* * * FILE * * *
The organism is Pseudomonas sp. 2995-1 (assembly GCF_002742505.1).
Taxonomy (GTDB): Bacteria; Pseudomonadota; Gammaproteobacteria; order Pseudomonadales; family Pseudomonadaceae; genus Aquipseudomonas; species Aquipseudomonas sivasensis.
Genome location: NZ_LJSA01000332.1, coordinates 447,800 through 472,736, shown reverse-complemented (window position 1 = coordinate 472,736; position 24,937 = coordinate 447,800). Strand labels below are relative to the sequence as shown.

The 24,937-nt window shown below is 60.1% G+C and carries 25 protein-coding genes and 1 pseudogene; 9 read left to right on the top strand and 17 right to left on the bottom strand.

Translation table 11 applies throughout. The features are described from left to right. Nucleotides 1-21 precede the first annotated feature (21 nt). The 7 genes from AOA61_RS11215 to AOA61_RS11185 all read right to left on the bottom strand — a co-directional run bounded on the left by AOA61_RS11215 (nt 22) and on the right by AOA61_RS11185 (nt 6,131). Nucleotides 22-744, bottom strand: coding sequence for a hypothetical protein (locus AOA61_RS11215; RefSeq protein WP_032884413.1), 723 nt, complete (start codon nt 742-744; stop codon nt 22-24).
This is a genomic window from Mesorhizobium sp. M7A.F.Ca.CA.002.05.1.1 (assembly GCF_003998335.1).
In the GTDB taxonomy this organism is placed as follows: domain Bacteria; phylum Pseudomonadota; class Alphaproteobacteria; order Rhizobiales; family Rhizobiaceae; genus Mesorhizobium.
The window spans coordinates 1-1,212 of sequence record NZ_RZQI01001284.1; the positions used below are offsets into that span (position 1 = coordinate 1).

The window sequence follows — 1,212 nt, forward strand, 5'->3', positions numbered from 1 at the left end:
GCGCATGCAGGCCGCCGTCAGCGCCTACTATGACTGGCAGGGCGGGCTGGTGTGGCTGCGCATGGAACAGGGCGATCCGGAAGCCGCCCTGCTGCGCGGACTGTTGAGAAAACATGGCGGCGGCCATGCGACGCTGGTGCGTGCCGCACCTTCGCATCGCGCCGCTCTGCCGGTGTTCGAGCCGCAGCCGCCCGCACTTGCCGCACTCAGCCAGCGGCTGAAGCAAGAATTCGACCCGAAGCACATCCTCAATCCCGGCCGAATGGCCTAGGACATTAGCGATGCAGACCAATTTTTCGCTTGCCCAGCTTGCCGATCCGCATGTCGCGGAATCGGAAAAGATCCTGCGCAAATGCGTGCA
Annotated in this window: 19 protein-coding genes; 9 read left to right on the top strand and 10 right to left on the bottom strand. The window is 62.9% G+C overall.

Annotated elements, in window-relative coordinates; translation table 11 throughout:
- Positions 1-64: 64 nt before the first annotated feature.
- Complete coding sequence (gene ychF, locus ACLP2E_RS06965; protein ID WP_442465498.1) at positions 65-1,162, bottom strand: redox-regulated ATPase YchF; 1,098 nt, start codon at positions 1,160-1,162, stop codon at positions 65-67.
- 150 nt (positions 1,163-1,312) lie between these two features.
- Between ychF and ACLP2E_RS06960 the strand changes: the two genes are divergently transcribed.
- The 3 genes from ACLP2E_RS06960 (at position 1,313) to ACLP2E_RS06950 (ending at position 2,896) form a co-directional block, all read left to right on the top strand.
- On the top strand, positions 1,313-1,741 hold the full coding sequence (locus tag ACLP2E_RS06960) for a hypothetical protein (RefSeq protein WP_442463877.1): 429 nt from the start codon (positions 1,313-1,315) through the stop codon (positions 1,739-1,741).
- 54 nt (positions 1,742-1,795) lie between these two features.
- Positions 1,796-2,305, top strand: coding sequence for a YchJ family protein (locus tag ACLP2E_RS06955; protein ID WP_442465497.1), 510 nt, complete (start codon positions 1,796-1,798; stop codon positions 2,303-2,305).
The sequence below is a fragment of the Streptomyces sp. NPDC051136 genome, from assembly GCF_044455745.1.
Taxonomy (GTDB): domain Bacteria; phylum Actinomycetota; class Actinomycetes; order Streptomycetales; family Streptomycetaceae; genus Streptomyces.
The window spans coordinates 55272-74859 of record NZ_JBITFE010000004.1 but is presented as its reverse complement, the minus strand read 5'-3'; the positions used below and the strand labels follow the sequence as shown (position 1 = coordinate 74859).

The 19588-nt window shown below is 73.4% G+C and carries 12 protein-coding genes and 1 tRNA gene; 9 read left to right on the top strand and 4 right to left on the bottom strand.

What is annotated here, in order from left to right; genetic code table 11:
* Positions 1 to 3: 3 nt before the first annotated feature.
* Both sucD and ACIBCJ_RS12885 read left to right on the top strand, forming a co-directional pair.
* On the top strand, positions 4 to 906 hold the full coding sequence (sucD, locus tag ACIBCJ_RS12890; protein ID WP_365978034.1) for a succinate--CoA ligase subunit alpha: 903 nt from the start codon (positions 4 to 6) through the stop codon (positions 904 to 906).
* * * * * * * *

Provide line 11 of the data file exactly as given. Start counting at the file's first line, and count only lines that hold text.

Annotated in this window: 19 protein-coding genes; 9 read left to right on the top strand and 10 right to left on the bottom strand. The window is 62.9% G+C overall.